Mid-life neuroplasticity

Mon 06 October 2014

Eyebrows. They need trimming? Why did the hair dresser ask me that, and why never before? I was told the answer at the Troon real ale festival about a week later. The following morning I'm fixing an amplifier that has increased the sounds levels of music for me for over thirty years. It has blown a slow-blow fuse - that's one very slow blow. The amp is older than the people I was drinking with the evening before. When I open it up it I discover I have become part of it - a thick layer of dust coats its circuit board, fat capacitors and the impressive heat sink. The volume control causes a crackle when I use it because my skin has got under its contacts.

They were a lovely bunch of people - bouncy, lively, intelligent, well-educated and irreverent. I ended up in their company thanks to a good friend; he is older than them but younger than me and described hanging out with them as liberating. It certainly is. It didn't make me feel old, just different. I didn't mind when one of them mentioned a swimmer who was competitionally "past it" at 13 years my junior. To a student-days' story about a pub whose name I couldn't recall, one laughed and said "Dunno, I was six then." I was surprised to be told the eyebrows thing was age-related, but was comfortable accepting it. I doth protest too little you think. Yes, but genuinely so. If anything I felt pleasantly surprised to see my reflection in these people.

I feel a little like I did as a teenager. My mind feels like it's opening up, and certain things are unsettling me and getting under my skin, but at the same time the world evokes more visceral feelings in me, and music punches deeper into my heart than it has in a good while. In short, I feel more alive.

I've recently moved to a new home. But has that caused this change in feelings? Or perhaps it was a symptom of it? Neither feels right. The referendum on Scottish independence certainly unsettled me, but it was not the sole cause of how I now feel; my reaction to it highlighted the symptoms of a change in the receptive state of my mind. The most I can say is that something has left me feeling more affected by, and more open to, external influences. The shake in society caused by the referendum would not have affected me so much if I was the person I was five or ten years ago. I feel sure that something has changed in me. Not necessarily for the worse. Feeling more alive is always better, isn't it?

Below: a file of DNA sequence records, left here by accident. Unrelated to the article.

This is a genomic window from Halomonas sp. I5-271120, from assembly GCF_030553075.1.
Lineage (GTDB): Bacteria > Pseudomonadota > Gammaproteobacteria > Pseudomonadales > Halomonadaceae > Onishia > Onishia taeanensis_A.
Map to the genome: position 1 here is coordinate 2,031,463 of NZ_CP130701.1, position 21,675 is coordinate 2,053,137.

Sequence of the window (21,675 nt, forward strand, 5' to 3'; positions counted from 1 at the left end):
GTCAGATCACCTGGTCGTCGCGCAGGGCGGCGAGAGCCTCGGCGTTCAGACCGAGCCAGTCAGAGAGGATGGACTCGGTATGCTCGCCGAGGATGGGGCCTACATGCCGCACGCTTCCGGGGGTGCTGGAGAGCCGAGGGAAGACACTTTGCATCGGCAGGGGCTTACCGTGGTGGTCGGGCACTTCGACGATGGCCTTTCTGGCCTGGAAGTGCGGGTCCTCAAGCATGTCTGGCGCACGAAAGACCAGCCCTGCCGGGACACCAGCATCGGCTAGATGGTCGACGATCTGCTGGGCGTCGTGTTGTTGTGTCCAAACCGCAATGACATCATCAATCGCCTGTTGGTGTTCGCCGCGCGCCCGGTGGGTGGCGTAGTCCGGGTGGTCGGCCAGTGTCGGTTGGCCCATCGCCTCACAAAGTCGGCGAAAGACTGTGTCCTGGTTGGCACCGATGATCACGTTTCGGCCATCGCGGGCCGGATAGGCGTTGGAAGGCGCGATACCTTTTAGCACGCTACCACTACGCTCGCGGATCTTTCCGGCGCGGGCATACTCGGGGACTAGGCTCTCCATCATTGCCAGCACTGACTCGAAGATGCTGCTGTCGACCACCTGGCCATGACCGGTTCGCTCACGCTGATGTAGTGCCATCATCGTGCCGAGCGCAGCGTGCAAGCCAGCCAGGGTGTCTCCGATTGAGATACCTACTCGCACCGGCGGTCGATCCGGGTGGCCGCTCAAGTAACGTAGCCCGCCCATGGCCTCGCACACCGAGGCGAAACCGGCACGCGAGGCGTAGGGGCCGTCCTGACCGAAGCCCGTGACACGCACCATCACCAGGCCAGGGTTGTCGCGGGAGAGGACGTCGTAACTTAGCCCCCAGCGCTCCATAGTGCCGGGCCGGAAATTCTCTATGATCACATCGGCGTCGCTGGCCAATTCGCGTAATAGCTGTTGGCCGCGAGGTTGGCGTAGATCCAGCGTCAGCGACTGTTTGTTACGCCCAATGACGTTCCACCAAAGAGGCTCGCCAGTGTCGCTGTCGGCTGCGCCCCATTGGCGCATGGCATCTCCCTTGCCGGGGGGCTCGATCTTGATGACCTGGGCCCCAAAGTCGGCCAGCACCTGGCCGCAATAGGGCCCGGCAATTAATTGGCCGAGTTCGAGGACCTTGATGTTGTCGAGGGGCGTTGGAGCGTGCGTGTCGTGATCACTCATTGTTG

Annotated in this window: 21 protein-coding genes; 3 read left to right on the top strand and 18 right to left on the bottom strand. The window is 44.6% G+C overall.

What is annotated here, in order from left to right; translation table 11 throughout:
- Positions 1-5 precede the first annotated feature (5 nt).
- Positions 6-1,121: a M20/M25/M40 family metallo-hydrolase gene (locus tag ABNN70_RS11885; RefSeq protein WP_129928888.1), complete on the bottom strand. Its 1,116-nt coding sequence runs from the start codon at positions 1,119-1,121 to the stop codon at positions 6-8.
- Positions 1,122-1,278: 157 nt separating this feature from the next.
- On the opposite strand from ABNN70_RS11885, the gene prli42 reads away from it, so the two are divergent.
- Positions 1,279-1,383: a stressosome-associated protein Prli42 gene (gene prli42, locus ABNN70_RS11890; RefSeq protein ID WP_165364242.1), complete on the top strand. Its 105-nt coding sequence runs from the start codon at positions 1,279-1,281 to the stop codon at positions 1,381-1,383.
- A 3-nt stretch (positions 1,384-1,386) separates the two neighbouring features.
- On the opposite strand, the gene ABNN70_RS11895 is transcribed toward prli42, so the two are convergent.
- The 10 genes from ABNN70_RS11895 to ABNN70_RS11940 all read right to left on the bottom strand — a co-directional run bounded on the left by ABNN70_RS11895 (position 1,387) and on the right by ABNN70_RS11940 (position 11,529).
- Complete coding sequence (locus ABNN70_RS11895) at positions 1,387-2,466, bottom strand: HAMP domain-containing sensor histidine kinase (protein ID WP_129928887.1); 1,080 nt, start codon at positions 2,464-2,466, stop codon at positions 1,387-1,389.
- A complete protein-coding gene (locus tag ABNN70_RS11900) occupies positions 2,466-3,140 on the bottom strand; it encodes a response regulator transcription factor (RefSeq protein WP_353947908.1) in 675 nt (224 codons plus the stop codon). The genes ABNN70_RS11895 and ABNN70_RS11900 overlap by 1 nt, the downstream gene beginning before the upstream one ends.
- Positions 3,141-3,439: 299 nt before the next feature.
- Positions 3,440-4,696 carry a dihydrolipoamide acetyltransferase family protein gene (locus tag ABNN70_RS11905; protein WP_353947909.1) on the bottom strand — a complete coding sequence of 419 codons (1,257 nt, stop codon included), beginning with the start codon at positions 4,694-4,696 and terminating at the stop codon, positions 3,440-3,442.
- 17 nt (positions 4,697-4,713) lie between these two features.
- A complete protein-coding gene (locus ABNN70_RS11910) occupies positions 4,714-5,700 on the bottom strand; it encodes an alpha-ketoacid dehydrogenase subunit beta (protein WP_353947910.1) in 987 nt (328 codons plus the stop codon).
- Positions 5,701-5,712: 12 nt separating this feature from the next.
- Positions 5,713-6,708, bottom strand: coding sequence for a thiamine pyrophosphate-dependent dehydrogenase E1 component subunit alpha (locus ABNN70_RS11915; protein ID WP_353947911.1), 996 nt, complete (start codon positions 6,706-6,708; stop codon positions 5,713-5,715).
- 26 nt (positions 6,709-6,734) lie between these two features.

Perhaps I'm having a mid-life crisis, but I prefer to think of it as an experience in mid-life neuroplasticity? I feel a stronger urge to express myself and make some impact, however small (though preferably large), on society around me. Being passive isn't an option. I want to do something for others, and give them the chance to do better, and be better than me. Making myself heard is important now - it wasn't before.

There's a tiny bit of me that wants the simplicity of life in a rut. A regular job, with regular hours, with a boss who gets paid more than me, but who shoulders responsibility that I don't want, and who I can rail against when excess work or blame gets loaded on to me. I could be more like others and play (or just talk about) football or golf, or be interested in cars. I could declare for a particular political party. Supporting the Yes vote for independence seemed like great fun, so much so that the SNP and Green parties have had a surge in membership. Or I could sign up for the Labour party - they're less fun, but seem to understand the economy better, even if they feel unable to stand up for what they're supposed to believe in.

But I'm as likely to join the Conservative party as to do anything of those things. Or, in other words, there's no chance of any of that happening. It all seems repellent and ridiculous to me. All reeking of lazy crowd-think. I'm conscious I may have insulted a number of people there. To them I say that's not my intention (but nevertheless, go fuck yourself). I'm not saying anyone is wrong, just saying what makes sense to me.

The path ahead of me doesn't seem easy, lacks any obvious destination, with few tangible rewards along the way. But it will be a path I beat out for myself, largely invisible to others, with many compromised twists and turns to accommodate close family and friends who barely comprehend what I'm trying to say. I don't feel I have much option but to express my free will so as to ensure the inevitable will happen.